February 9, 1992
Stephen Williams' description of Melbourne ("Melbourne: A Tale of Two Cities," Jan. 19), contrasting it with Sydney's "extensive ethnic mix, restaurants by the boatload," would have been out of date when I left in 1965. It is unrecognizable now. In a half-mile stretch of Brunswick Street, a friend counted 28 national cuisines, covering most of Asia, Africa, the Middle East and Europe. It is not unique. Melbourne's Greek, Italian, Lebanese, Chinese and Vietnamese communities are busy, growing and not shy. And how can anyone describe Melbourne without mention of the fabulous Victoria Market, whose two or three city blocks of stalls of fruit and vegetables, meat, fish, rabbits, cheese, salami, olives, pastries, spices, candies, clothes and even cockatoos (plus the surrounding hole-in-the-wall art and music stores)
January 5, 1986 |
Much has been made lately about the renaissance in American rock, spearheaded in the mainstream by the gym-toughened Bruce What's-His-Name and shored in the underground by a Del This or a Les That. But while "American rock" with its unpretentious emphasis on guitar, bass and drums celebrates the back-to-populism basics, another continent is providing much of the same musical no-frills excitement: Australia. Australia.
October 22, 1985 |
A Thai court sentenced an Australian to death Monday for possessing 4.4 pounds of heroin intended for sale, court officials reported. They said that Donald Tait, 52, a pilot from Sydney, was arrested in July last year at a hotel in Phuket, 580 miles south of Bangkok. He denied the charge and has 15 days to appeal the sentence, officials said.
October 26, 1993 |
Troy Waters of Sydney took command in the fourth round and stopped former Olympic gold medalist Robert Wangila at 1:08 of the sixth round in their scheduled 12-round junior-middleweight bout Monday night at the Forum. Waters (21-3) opened the sixth with a flurry of blows that drove Wangila (21-4) around the ring.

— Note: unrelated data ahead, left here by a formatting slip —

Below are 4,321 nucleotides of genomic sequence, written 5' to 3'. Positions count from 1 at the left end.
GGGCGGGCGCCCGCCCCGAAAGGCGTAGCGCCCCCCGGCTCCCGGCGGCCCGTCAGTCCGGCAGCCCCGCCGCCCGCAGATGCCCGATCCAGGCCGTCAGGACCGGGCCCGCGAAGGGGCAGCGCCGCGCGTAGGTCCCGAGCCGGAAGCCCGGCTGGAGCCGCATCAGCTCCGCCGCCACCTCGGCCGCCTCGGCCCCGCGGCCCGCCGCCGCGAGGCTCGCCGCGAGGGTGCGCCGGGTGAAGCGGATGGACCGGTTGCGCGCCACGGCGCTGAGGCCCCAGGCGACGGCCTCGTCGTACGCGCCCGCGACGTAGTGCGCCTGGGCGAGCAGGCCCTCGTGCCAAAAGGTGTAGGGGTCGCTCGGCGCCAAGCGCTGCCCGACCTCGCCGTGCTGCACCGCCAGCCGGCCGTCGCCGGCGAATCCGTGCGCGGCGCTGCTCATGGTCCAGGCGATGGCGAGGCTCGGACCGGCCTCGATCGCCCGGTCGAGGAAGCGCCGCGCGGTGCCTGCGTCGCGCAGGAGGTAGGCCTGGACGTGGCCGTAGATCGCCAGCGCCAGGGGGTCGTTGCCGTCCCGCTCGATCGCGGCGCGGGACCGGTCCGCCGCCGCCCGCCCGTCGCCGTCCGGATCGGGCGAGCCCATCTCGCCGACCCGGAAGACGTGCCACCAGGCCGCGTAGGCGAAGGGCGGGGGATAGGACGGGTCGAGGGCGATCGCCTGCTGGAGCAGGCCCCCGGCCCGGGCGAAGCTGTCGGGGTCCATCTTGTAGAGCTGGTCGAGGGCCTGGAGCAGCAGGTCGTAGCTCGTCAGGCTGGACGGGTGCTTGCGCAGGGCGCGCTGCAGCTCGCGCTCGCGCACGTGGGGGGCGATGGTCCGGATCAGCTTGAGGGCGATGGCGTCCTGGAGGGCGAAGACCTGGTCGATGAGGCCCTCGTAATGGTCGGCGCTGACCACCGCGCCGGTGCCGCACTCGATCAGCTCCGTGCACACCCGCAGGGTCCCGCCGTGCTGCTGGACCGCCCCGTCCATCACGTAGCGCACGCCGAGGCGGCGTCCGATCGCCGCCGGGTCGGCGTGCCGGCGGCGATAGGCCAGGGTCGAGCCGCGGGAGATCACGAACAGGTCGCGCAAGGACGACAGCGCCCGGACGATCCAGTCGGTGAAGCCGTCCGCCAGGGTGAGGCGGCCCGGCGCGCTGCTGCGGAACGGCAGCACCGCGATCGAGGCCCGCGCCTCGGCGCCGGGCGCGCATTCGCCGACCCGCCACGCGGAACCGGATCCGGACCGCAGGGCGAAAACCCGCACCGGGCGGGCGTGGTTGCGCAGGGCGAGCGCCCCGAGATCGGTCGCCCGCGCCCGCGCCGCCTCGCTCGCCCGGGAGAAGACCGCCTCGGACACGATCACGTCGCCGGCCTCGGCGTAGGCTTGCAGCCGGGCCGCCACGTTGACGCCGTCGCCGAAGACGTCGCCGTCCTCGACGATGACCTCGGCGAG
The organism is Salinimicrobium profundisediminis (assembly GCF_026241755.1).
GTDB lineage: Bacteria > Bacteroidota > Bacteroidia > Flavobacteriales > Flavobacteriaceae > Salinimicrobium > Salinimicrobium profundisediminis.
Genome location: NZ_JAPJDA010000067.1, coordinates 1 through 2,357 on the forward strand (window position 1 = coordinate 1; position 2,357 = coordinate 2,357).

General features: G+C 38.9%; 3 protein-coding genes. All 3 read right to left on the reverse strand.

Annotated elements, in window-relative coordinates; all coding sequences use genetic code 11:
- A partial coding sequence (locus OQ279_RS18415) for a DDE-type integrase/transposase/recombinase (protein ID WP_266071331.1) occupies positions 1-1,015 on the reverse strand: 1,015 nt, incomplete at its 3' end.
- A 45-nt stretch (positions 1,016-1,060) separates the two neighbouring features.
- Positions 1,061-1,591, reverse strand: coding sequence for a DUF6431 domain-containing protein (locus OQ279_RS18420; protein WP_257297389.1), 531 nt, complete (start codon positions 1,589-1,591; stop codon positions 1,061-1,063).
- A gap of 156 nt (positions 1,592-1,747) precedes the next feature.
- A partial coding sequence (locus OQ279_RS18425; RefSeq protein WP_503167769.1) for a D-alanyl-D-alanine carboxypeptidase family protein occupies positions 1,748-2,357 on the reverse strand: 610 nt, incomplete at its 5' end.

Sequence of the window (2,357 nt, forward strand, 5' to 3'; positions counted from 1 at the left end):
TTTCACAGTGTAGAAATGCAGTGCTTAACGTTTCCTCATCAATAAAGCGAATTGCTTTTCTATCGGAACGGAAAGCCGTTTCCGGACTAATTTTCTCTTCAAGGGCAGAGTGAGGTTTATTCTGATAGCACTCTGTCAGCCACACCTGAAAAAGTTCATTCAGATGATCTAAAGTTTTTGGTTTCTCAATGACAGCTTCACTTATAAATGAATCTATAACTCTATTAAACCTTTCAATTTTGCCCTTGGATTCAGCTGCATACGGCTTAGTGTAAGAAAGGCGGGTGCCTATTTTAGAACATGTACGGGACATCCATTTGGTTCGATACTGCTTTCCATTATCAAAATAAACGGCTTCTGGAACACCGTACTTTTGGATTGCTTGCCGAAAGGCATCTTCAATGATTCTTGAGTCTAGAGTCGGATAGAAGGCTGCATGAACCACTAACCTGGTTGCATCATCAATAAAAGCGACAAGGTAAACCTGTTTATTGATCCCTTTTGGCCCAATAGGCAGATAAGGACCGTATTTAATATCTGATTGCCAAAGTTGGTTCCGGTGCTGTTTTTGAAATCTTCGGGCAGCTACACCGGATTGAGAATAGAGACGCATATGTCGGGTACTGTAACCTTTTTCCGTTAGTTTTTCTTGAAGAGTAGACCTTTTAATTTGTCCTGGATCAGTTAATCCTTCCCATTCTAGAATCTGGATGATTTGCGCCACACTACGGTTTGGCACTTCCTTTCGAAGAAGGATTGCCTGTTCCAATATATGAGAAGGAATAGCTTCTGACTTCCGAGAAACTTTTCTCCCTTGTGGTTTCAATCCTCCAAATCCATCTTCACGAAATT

June 23, 1987 |
Classified security arrangements for Secretary of State George P. Shultz and Defense Secretary Caspar W. Weinberger were accidentally broadcast over a taxi radio network, officials said Monday. The security breach occurred when Australia's Department of Communications gave U.S. security agents a radio frequency it thought was not used, said Joel Webster, a department spokesman. However, the messages were clearly heard by the radio dispatcher of Sydney's largest cab company, Taxis Combined.
January 3, 2002 |
As blazes continued raging around Australia's largest city and thousands fled their homes today, police discovered the remains of what might have been two homemade bombs used by arsonists to set tinder-dry forests afire. More than 100 bush fires burning out of control near Sydney and in its suburbs were being fanned by hot, dry and swirling winds. Smoke clouds towered above the city of 4 million people.
April 22, 2013 |
BOSTON -- Celeste Corcoran, 47, of Lowell, Mass., lost both her legs in the marathon explosions. Her daughter Sydney, a 17-year-old high school senior, was also wounded, hit with shrapnel. The two were staying in the same room at Boston Medical Center on Sunday, tended by Celeste's husband, Kevin Corcoran, 48, a truck driver so stoic that he wouldn't admit he, too, had been injured in the bombing. Lacerations on his legs went unattended for two days as he helped his family.
January 17, 2013 |
The International Olympic Committee released the following statement Thursday regarding its decision to strip Lance Armstrong of the bronze medal he received in 2000: "Following the recent decisions of [ the U.S. Anti-Doping Agency] and the [International Cycling Union, or UCI] regarding the competitive cycling results of Lance Armstrong, the IOC has disqualified Armstrong from the events in which he competed at the Sydney 2000 Olympic Games, namely, the men's individual road race, where he finished 13th, and the men's individual time trial, where he finished 3rd and was awarded with a bronze medal and a certificate.